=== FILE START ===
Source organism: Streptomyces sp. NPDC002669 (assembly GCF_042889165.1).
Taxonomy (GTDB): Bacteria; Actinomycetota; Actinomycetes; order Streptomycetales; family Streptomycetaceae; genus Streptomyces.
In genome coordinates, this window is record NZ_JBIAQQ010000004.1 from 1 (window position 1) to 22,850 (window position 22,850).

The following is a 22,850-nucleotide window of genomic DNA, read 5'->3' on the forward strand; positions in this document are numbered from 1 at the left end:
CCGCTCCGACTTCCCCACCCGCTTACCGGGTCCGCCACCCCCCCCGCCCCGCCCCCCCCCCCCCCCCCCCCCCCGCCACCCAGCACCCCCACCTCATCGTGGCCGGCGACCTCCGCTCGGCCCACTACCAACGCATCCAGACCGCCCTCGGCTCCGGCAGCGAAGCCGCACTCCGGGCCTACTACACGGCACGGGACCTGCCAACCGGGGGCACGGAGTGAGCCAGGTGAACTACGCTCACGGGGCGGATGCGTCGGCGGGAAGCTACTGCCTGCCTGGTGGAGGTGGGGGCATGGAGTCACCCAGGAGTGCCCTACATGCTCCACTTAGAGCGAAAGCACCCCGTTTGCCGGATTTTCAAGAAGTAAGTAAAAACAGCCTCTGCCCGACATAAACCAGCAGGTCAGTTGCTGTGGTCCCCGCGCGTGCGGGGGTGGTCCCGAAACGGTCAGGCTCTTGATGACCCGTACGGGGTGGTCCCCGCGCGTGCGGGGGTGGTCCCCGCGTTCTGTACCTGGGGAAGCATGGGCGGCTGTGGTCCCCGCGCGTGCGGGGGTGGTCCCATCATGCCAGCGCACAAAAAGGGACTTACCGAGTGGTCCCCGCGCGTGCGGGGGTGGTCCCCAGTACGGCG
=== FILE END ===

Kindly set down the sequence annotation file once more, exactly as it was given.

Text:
Source organism: Streptomyces sp. NPDC002669 (assembly GCF_042889165.1).
Taxonomy (GTDB): Bacteria; Actinomycetota; Actinomycetes; order Streptomycetales; family Streptomycetaceae; genus Streptomyces.
In genome coordinates, this window is record NZ_JBIAQQ010000004.1 from 1 (window position 1) to 22,850 (window position 22,850).

The following is a 22,850-nucleotide window of genomic DNA, read 5'->3' on the forward strand; positions in this document are numbered from 1 at the left end:
CCGCTCCGACTTCCCCACCCGCTTACCGGGTCCGCCACCCCCCCCGCCCCGCCCCCCCCCCCCCCCCCCCCCCCGCCACCCAGCACCCCCACCTCATCGTGGCCGGCGACCTCCGCTCGGCCCACTACCAACGCATCCAGACCGCCCTCGGCTCCGGCAGCGAAGCCGCACTCCGGGCCTACTACACGGCACGGGACCTGCCAACCGGGGGCACGGAGTGAGCCAGGTGAACTACGCTCACGGGGCGGATGCGTCGGCGGGAAGCTACTGCCTGCCTGGTGGAGGTGGGGGCATGGAGTCACCCAGGAGTGCCCTACATGCTCCACTTAGAGCGAAAGCACCCCGTTTGCCGGATTTTCAAGAAGTAAGTAAAAACAGCCTCTGCCCGACATAAACCAGCAGGTCAGTTGCTGTGGTCCCCGCGCGTGCGGGGGTGGTCCCGAAACGGTCAGGCTCTTGATGACCCGTACGGGGTGGTCCCCGCGCGTGCGGGGGTGGTCCCCGCGTTCTGTACCTGGGGAAGCATGGGCGGCTGTGGTCCCCGCGCGTGCGGGGGTGGTCCCATCATGCCAGCGCACAAAAAGGGACTTACCGAGTGGTCCCCGCGCGTGCGGGGGTGGTCCCCAGTACGGCG